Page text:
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Geographic information systems and logistic regression for high-resolution malaria risk mapping in a rural settlement of the southern Brazilian Amazon

Elaine Cristina de Oliveira1, Emerson Soares dos Santos2, Peter Zeilhofer2, Reinaldo Souza-Santos3 and Marina Atanaka-Santos4*

Author Affiliations

1 Epidemiological Surveillance, Health Secretary of Mato Grosso, Rua D, Political Administrative Center, Cuiabá, Mato Grosso State 78.050-970, Brazil

2 Department of Geography, Federal University of Mato Grosso, Av. Fernando Corrêa, Cuiabá, Mato Grosso State 78.060-900, Brazil

3 Department of Endemic Disease, Brazilian National School of Public Health, Oswaldo Cruz Foundation, Rua Leopoldo Bulhões, 1480, Rio de Janeiro, Rio de Janeiro State 21.041-210, Brazil

4 Institute of Public Health, Federal University of Mato Grosso, Av. Fernando Corrêa, Cuiabá, Mato Grosso State 78.060-900, Brazil

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Malaria Journal 2013, 12:420  doi:10.1186/1475-2875-12-420

The electronic version of this article is the complete one and can be found online at: http://www.malariajournal.com/content/12/1/420


Received:21 May 2013
Accepted:4 November 2013
Published:15 November 2013

© 2013 de Oliveira et al.; licensee BioMed Central Ltd.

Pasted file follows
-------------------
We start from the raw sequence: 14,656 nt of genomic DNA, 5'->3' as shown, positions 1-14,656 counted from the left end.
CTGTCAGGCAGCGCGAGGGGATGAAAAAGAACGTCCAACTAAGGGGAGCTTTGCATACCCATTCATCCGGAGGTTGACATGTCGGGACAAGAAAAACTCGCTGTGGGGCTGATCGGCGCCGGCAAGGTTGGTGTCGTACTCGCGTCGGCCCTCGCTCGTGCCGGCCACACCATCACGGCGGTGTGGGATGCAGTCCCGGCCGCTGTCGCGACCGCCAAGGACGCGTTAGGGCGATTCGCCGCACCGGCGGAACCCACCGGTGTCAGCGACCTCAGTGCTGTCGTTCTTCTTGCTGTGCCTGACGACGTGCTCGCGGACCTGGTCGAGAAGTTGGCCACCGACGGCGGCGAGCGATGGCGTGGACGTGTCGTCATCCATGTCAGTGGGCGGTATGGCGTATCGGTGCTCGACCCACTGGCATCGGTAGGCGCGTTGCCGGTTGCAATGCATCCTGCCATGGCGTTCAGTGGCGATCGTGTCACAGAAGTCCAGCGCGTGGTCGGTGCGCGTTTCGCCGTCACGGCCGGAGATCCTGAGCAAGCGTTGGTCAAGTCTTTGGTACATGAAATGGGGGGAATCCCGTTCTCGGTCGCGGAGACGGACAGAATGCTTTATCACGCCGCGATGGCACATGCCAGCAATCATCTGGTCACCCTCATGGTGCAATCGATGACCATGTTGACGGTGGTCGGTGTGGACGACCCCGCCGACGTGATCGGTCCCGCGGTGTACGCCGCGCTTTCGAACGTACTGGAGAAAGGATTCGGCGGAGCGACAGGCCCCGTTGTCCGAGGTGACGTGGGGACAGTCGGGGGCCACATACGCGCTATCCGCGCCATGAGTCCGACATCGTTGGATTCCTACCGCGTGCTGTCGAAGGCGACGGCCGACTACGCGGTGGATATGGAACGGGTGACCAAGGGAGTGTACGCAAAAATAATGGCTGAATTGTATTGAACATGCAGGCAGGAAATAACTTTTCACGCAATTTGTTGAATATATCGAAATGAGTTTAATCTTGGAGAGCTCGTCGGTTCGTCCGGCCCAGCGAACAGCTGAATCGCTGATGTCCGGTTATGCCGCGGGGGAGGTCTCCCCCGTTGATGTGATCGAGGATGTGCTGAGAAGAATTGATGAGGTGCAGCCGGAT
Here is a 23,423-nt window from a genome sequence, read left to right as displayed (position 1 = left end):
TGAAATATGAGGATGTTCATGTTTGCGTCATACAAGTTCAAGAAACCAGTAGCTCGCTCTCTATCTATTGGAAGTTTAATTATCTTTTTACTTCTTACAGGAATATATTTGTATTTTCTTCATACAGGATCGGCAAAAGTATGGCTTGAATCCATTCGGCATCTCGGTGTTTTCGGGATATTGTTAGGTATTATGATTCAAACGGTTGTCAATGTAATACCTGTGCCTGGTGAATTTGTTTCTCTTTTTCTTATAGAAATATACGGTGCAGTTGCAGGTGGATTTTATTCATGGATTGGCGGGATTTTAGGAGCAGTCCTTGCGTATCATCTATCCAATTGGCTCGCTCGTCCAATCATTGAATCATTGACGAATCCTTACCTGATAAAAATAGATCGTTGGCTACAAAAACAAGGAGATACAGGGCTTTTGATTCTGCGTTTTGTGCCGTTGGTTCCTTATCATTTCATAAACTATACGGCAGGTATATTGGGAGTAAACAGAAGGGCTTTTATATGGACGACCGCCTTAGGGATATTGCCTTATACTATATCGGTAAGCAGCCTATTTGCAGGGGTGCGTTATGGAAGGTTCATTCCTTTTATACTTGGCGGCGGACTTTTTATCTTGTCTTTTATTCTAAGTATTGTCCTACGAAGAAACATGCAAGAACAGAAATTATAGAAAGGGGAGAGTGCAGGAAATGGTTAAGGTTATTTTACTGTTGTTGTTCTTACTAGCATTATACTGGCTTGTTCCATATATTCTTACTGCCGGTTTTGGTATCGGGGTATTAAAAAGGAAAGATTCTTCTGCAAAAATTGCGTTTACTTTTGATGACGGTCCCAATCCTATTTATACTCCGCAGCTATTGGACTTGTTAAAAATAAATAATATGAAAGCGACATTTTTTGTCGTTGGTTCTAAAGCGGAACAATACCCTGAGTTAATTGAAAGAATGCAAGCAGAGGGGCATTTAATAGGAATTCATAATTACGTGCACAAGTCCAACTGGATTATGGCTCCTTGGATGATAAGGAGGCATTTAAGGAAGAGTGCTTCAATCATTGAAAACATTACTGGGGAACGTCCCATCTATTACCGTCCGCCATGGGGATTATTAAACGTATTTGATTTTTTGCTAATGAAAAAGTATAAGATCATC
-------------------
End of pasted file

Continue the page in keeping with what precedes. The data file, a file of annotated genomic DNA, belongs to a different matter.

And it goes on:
This is an open access article distributed under the terms of the Creative Commons Attribution License (http://creativecommons.org/licenses/by/2.0), which permits unrestricted use, distribution, and reproduction in any medium, provided the original work is properly cited.

Abstract

Background

In Brazil, 99% of the cases of malaria are concentrated in the Amazon region, with high level of transmission. The objectives of the study were to use geographic information systems (GIS) analysis and logistic regression as a tool to identify and analyse the relative likelihood and its socio-environmental determinants of malaria infection in the Vale do Amanhecer rural settlement, Brazil.

Methods

A GIS database of georeferenced malaria cases, recorded in 2005, and multiple explanatory data layers was built, based on a multispectral Landsat 5 TM image, digital map of the settlement blocks and a SRTM digital elevation model. Satellite imagery was used to map the spatial patterns of land use and cover (LUC) and to derive spectral indices of vegetation density (NDVI) and soil/vegetation humidity (VSHI). An Euclidian distance operator was applied to measure proximity of domiciles to potential mosquito breeding habitats and gold mining areas. The malaria risk model was generated by multiple logistic regression, in which environmental factors were considered as independent variables and the number of cases, binarized by a threshold value was the dependent variable.

Results

Out of a total of 336 cases of malaria, 133 positive slides were from inhabitants at Road 08, which corresponds to 37.60% of the notifications. The southern region of the settlement presented 276 cases and a greater number of domiciles in which more than ten cases/home were notified. From these, 102 (30.36%) cases were caused by Plasmodium falciparum and 174 (51.79%) cases by Plasmodium vivax. Malaria risk is the highest in the south of the settlement, associated with proximity to gold mining sites, intense land use, high levels of soil/vegetation humidity and low vegetation density.